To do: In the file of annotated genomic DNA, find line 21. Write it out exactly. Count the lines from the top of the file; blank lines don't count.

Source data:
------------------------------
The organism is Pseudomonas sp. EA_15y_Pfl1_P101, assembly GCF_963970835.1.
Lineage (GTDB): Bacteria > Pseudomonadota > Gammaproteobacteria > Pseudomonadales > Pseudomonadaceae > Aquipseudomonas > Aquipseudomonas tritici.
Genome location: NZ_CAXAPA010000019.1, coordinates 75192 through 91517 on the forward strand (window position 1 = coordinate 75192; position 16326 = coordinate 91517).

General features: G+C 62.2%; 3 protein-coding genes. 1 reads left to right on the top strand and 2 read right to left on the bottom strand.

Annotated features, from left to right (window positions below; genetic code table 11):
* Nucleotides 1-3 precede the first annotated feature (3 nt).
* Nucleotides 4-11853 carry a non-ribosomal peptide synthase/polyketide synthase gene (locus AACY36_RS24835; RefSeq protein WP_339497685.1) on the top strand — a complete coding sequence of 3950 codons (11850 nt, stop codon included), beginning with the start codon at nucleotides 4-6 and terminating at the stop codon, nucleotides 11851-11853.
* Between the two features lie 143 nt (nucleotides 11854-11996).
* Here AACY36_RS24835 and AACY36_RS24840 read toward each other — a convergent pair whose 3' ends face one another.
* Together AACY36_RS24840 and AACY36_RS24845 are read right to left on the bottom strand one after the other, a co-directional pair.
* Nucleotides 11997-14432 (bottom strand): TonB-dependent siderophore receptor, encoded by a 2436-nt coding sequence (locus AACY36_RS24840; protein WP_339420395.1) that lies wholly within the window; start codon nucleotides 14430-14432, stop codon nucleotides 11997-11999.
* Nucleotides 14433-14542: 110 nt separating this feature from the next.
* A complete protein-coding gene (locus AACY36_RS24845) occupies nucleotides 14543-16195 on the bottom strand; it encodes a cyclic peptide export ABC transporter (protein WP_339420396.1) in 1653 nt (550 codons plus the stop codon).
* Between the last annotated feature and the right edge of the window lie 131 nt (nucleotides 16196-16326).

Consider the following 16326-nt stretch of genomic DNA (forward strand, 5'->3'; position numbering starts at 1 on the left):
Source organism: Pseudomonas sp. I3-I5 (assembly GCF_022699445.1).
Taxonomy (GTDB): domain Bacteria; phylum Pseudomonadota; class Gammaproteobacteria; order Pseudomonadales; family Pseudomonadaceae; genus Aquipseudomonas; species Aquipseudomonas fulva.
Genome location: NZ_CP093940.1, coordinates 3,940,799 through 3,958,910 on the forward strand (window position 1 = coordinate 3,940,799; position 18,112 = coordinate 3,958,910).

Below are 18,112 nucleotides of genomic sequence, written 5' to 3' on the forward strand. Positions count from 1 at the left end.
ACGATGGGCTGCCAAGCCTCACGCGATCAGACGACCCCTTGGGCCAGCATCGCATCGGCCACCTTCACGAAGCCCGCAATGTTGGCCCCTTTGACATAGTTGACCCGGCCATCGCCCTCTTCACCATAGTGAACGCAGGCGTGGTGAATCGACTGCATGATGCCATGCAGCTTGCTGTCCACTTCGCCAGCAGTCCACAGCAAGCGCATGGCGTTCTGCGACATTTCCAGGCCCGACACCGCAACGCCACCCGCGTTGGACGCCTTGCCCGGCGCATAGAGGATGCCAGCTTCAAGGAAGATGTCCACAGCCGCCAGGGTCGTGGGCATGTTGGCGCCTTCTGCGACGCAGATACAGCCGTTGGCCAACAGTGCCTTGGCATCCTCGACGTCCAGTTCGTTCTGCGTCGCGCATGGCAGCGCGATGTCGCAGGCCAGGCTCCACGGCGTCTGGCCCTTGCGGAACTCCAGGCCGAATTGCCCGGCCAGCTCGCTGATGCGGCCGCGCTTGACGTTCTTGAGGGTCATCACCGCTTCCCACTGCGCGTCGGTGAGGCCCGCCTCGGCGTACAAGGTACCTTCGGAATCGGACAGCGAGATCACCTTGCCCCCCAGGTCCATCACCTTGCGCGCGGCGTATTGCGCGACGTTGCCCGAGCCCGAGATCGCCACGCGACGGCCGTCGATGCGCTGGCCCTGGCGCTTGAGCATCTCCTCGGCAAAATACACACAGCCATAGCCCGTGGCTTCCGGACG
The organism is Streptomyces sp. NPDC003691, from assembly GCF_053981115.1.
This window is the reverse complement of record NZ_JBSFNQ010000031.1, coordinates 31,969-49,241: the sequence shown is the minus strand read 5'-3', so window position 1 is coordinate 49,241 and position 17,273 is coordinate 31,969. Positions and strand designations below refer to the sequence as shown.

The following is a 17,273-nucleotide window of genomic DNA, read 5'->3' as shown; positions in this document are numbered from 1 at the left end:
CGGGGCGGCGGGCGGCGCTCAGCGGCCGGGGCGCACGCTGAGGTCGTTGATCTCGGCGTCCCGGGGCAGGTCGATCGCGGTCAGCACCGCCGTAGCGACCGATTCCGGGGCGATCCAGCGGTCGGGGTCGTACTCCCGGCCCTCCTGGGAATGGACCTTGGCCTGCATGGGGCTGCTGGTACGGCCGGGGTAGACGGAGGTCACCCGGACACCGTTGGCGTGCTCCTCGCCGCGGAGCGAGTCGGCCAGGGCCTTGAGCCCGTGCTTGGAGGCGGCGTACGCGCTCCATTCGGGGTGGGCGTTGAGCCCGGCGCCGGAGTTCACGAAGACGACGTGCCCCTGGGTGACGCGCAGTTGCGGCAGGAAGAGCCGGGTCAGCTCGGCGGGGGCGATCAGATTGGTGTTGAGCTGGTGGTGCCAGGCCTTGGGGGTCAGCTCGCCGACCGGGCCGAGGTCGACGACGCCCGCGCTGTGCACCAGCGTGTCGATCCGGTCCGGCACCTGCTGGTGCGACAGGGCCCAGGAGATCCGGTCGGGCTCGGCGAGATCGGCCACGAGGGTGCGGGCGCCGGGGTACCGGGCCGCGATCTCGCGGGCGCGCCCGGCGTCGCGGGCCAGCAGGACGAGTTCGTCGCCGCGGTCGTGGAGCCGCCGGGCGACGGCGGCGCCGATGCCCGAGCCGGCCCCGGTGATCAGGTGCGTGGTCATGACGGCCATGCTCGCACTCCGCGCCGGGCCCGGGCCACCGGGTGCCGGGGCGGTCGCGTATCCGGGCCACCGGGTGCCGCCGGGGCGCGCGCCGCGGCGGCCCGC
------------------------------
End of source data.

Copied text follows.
The organism is Streptomyces sp. NPDC003691, from assembly GCF_053981115.1.